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Mitchell Swepson was disappointing in Pakistan taking only two wickets for 266 runs in his two Tests. Ashton Agar’s Test bowling record is pretty much similar to Maxwell taking nine wickets from four matches at 45.55. Neither of these two are the answer, especially when you look at Australia’s batting issues in previous Sri Lanka tours.

On the previous tour of Sri Lanka back in 2016 the Aussies only passed 200 twice with one of those scores being 203. Shaun Marsh came in to score a century in the last match on what was a flat track but apart from that it was once again Steve Smith being the only decent batter, he averaged 41.16 in that series. The next best averages were 27 by Mitch Marsh and David Warner.

Glenn Maxwell is clearly one of Australia’s best batters against spin, he has demonstrated that by his domination of the IPL as well as quality white ball performances all around the world.

Maxwell has also demonstrated in recent years he can bat against the best spinners in the world. He averages 91 against the world number one spin bowler Ravichandran Ashwin in T20 cricket, albeit he averages only 11.3 against Ashwin in Test cricket.

While his Test numbers aren’t all that impressive he has shown glimpses of excellence, but where he really shines is his first-class record. More than 4000 runs at an average of just under fourth and amazingly a strike rate of 73, on those numbers alone he would go past many in the Australia A side but yet he hasn’t got a look in since 2017. In his last first-class innings, he managed 57 from 76 balls against an extraordinarily strong WA bowling attack.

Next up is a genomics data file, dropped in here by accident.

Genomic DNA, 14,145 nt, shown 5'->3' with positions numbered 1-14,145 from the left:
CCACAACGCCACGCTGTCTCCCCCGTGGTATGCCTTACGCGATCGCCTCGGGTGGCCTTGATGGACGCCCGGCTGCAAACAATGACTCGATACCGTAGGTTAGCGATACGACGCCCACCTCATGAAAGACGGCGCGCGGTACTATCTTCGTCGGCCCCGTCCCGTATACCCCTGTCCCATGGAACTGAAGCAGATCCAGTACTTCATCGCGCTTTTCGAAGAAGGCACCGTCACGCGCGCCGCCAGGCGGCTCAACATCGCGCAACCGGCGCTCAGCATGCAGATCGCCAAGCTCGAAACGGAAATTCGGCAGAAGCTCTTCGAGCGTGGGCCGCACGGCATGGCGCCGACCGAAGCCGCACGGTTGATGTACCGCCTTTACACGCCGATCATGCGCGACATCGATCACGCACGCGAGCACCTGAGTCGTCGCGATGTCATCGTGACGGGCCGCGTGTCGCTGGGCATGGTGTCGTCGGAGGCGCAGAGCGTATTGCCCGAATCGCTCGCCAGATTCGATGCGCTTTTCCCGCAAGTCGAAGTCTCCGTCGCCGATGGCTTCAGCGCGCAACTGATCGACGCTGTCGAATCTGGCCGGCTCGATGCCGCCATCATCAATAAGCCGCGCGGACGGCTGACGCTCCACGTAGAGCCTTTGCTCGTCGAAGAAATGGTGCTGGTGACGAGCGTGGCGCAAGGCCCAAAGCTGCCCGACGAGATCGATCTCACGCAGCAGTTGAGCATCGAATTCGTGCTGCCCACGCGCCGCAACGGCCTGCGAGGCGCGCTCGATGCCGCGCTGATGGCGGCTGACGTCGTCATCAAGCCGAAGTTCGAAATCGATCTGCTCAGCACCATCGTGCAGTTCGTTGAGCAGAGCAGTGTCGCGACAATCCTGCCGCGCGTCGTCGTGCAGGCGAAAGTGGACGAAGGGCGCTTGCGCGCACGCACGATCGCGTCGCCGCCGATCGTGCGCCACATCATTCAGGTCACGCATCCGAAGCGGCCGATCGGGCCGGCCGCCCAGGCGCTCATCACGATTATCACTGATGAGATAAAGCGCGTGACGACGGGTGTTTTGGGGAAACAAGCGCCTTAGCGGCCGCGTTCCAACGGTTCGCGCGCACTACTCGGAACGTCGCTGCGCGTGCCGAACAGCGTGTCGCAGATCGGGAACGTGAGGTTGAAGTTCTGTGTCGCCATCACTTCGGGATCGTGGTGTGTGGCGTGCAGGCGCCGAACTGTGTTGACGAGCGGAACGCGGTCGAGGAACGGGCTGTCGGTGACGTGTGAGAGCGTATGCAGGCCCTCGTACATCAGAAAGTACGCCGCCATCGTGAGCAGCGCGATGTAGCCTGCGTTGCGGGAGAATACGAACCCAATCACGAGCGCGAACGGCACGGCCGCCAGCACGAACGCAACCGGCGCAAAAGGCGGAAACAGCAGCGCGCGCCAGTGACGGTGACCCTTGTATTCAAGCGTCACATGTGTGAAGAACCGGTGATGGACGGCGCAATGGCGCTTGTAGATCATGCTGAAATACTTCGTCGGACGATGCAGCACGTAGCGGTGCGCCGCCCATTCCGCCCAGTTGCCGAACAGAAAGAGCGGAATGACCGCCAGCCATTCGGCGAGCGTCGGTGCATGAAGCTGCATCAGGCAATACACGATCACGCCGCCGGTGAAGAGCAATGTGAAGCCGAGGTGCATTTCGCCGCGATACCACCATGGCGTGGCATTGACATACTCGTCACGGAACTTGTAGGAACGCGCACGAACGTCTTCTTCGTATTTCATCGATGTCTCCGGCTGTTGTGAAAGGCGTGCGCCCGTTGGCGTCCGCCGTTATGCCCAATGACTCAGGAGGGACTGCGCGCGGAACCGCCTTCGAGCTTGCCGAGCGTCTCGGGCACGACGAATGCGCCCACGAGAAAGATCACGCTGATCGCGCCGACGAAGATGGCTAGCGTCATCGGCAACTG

Importantly Australia's chief selector George Bailey didn't rule out Maxwell returning to the Test team.

"We have reduced squad sizes so we want to get back to the flexibility so if we want to the squad Glenn or another play we can do that on an as needs basis, rather than 'crystal ball' the need and announcing a squad of 20 which we had to do over the last few years.

"That's great for all the players so when we do call someone into the squad they have a reasonable chance of playing. But Glenn has had some red ball success in these type of conditions. I'm looking forward to seeing him play a good chunk of cricket for Australia and if he plays the house down then there will be opportunities."

Glenn Maxwell just provides so much utility in spinning conditions, he reads the spinning ball better than most, can take the game away quickly with the bat and provides handy overs with the ball. He is such a versatile option as shown by him giving the opening batting job in Shane Watson's only Test as Australian captain, he also provides leadership and some exceptional fielding.

Essentially he would need to take the position of Mitch Swepson in the eleven with him moving to number seven with Carey at number eight.

A bowling line up of Mitch Starc, Pat Cummins, Nathan Lyon, Cameron Green, Glenn Maxwell and Marnus Labuschagne should be more than enough against Sri Lanka especially when Australia needs to focus on putting runs on the board.